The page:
The conversation moves on. We talk of her ex-boyfriend who she started seeing long after she and I become solid climbing buddies.
She still loves him. He was actually supposed to visit her here, but family issues arose. She had wanted to stay in these little wicker bungalows on the roof top of Le Pont when he visited. I suggest we get one for ourselves, but she's not too keen in the idea.
Her ex seemed to be the right person at wrong time. Though, with enough persistence, they might end up getting the timing right.
At the end of the night though, it didn't matter if she thought I wanted to go deep-water soling or not, because I was going to go either way.
Halong Bay translates to Descending Dragon Bay. Video: Isaac Stone Simonelli
The boat captain, who sits at the back of the outbound Chinese Junk we're on this morning, stares through the open door at the far side of the covered boat to see what's coming.
“Please don't stand in the aisle. Otherwise, the captain will hit something and we'll all have to swim to shore,” Conner, who is the boat guide today, tells a couple dozen passengers sitting in the booths on either side of the aisle.
The wide-hulled Chinese Junk chugs through the placid waters of the bay. A skeptic would have to lean overboard and lap at the water to confirm that we weren't in fact in a giant lake. Protected by nearly 2,000 islets Ha Long Bay, literally Descending Dragon Bay, feels more like a sea of karst limestone cliffs sparsely painted with rugged, determined vegetation than a body of water.
The name was imposed on the bay after French lieutenant Lagoredin, captain of Avalangso crossed paths with giant sea snakes on three separate occasions. It made headlines in the French-language newspaper Haphong News. Of course, Lagoredin wasn't the only sailor to spot the giant snake species.
However, according to local legends the Vietnamese were assisted by gods who sent a family of dragons to help them defend their country.
“This family of dragons began spitting out jewels and jade. These jewels turned into the islands and islets dotting the bay, linking together to form a great wall against the invaders. Under magics, numerous rock mountains abruptly appeared on the sea, ahead of invaders' ships; the forward ships struck the rocks and each other. After winning the battle, the dragons were interested in peaceful sightseeing of the Earth, and then decided to live in this bay,” explains Wikipedia.
Legs dangling over the edge of the stern, I let Eva attend to work as the mesmerizing landscape slips by us.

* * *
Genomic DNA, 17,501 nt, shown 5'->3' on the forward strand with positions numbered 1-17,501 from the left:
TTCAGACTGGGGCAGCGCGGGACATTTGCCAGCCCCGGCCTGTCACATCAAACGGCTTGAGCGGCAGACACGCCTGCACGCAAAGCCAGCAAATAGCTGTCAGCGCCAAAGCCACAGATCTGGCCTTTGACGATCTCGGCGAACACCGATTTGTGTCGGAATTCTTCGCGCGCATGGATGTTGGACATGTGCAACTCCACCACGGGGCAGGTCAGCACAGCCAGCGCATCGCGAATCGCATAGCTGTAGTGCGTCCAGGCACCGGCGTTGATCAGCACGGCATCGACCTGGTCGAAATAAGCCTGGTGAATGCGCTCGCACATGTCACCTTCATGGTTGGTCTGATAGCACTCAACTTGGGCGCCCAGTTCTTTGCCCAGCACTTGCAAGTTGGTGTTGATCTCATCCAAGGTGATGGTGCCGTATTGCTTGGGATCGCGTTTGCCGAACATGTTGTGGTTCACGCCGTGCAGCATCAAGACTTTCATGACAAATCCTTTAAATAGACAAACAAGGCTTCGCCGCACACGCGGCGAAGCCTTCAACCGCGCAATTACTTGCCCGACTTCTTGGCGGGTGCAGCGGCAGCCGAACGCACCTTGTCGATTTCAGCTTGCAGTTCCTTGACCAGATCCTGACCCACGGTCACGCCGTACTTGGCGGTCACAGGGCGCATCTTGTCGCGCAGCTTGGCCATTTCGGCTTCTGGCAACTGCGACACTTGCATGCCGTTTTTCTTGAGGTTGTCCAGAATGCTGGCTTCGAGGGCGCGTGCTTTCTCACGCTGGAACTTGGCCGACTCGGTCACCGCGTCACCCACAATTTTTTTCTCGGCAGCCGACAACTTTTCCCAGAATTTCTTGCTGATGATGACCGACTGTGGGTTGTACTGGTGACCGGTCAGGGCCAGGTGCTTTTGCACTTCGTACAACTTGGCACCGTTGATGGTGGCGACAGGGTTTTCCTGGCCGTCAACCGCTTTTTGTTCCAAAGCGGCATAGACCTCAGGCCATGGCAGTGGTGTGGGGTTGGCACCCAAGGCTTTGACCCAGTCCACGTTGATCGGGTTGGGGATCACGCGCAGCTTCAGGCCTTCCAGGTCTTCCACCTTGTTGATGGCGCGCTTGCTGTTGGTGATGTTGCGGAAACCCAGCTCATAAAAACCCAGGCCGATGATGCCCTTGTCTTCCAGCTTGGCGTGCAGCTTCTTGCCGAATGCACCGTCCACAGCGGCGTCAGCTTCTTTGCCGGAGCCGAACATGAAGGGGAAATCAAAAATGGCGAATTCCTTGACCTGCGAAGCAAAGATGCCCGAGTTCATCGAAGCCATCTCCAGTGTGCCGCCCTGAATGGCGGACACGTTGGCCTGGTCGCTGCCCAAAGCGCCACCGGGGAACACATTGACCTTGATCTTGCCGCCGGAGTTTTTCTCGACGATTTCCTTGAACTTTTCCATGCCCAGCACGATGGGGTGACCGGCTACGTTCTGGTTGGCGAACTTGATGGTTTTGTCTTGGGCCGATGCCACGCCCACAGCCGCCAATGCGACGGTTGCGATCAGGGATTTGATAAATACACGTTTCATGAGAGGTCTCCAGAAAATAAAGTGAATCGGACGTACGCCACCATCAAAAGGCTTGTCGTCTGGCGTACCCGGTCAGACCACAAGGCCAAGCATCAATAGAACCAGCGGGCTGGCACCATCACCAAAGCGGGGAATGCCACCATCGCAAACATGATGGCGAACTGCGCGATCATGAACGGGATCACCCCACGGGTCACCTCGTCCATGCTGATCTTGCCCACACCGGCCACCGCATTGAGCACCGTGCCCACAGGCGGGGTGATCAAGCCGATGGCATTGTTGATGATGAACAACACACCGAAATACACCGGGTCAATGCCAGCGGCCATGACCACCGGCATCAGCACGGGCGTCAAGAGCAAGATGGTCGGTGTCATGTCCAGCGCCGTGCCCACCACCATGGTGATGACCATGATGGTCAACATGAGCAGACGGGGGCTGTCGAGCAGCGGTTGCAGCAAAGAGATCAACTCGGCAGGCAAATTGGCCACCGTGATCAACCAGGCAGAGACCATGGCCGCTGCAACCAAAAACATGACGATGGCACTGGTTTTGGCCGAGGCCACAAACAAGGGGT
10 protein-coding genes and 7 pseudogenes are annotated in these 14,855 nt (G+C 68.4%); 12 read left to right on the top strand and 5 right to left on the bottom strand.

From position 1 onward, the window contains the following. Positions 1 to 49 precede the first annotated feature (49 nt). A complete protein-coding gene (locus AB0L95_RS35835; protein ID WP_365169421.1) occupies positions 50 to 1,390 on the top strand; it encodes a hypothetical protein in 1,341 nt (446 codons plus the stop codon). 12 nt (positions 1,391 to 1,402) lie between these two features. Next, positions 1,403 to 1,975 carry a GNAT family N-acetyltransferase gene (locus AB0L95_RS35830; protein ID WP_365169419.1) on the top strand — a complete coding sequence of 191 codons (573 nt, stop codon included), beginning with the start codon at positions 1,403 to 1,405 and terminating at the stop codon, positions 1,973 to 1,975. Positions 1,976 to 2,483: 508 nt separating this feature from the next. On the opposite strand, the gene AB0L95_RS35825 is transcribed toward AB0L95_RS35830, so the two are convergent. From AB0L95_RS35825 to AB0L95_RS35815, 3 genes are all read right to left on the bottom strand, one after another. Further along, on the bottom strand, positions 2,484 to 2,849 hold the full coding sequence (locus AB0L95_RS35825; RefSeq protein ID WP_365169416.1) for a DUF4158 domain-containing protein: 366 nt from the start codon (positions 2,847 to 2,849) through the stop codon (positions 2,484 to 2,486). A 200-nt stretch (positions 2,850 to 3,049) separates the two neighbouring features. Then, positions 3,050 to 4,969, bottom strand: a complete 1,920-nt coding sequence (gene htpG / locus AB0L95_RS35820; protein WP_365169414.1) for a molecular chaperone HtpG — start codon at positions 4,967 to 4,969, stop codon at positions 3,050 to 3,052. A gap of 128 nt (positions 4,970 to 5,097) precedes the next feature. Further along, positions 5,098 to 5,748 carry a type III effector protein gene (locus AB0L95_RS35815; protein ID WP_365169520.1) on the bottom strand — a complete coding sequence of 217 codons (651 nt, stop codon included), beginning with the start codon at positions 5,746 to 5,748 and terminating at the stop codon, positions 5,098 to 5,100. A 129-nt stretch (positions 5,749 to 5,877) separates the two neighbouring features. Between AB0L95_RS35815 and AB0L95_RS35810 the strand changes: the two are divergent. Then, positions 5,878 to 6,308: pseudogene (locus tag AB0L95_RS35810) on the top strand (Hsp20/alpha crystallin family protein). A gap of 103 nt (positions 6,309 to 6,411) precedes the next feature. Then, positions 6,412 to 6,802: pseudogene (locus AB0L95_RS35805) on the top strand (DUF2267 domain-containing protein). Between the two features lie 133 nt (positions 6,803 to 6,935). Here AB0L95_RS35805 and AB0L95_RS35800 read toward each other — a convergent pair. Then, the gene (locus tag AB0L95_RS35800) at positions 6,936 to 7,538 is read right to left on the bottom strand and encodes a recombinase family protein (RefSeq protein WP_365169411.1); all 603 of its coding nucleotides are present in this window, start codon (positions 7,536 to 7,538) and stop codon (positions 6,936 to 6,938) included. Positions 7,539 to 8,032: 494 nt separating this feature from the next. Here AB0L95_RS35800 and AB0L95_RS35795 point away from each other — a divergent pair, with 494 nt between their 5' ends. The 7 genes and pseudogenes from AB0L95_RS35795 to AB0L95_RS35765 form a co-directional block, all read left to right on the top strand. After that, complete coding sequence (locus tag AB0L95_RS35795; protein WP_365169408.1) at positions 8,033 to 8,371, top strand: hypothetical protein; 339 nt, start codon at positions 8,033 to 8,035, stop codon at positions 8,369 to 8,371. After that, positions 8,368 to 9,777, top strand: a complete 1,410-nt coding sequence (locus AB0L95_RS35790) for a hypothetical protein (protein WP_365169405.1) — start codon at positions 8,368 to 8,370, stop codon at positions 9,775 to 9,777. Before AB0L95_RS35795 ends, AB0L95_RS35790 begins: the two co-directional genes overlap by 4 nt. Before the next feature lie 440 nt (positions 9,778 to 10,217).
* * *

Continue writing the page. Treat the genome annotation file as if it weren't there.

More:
The communities survive on aquaculture and fishing. Photos: Isaac Stone Simonelli
On the far side of two monolithic formations, the largest of several floating villages comes into view. A total of about 1,600 people work, eat, sleep and grow up out here on the Bay's waters. Dozens and dozens of properties float on the water's surface like post-apocalyptic lily pads. The property nearest to us, like most of them, comprises submerged nets and pins for aquaculture; a weathered, wooden house; a one woven basket boat and a couple of dogs.
The grid of walkways around the fish and mollusks pins connect directly to the family home, while the entire property float on 50-gallon blue plastic barrels. A pair of women in Vietnamese conical hats and rubber gloves scoop up nets full of small shimmering fish, tossing them into the air. The fish splash down in a neighboring pin. The women's muscles strain from the weight of each load of fish. Like two clocks running at slightly different speeds, the women throw load after load of fish into the air, their motions momentarily syncing up and then breaking apart.
Attentively, a noble-looking, black-haired dog watches as his owner untangles a pile of nets on a different platform. The dogs are an essential part to each home. The strong beasts look friendly from a distance, though Eva confirms that they're kept on board as guard dogs; even the puppies are known to bite strangers.
Farther into the village, a man sits among a pile of greasy engine parts as he works on an exposed fishing boat engine.
After a short ride, we arrive at the floating tourist restaurant Hanh Trinh Di San, where the climbers split from the rest of the group to head to the Three Brothers and Hawaii 5-0 climbing walls, leaving everyone else to their kayaking.
Eva gives us a rundown of what to expect and the general rules for the climb session. Spanish Marc stands next to her as she talks; he's shadowing her as part of his training.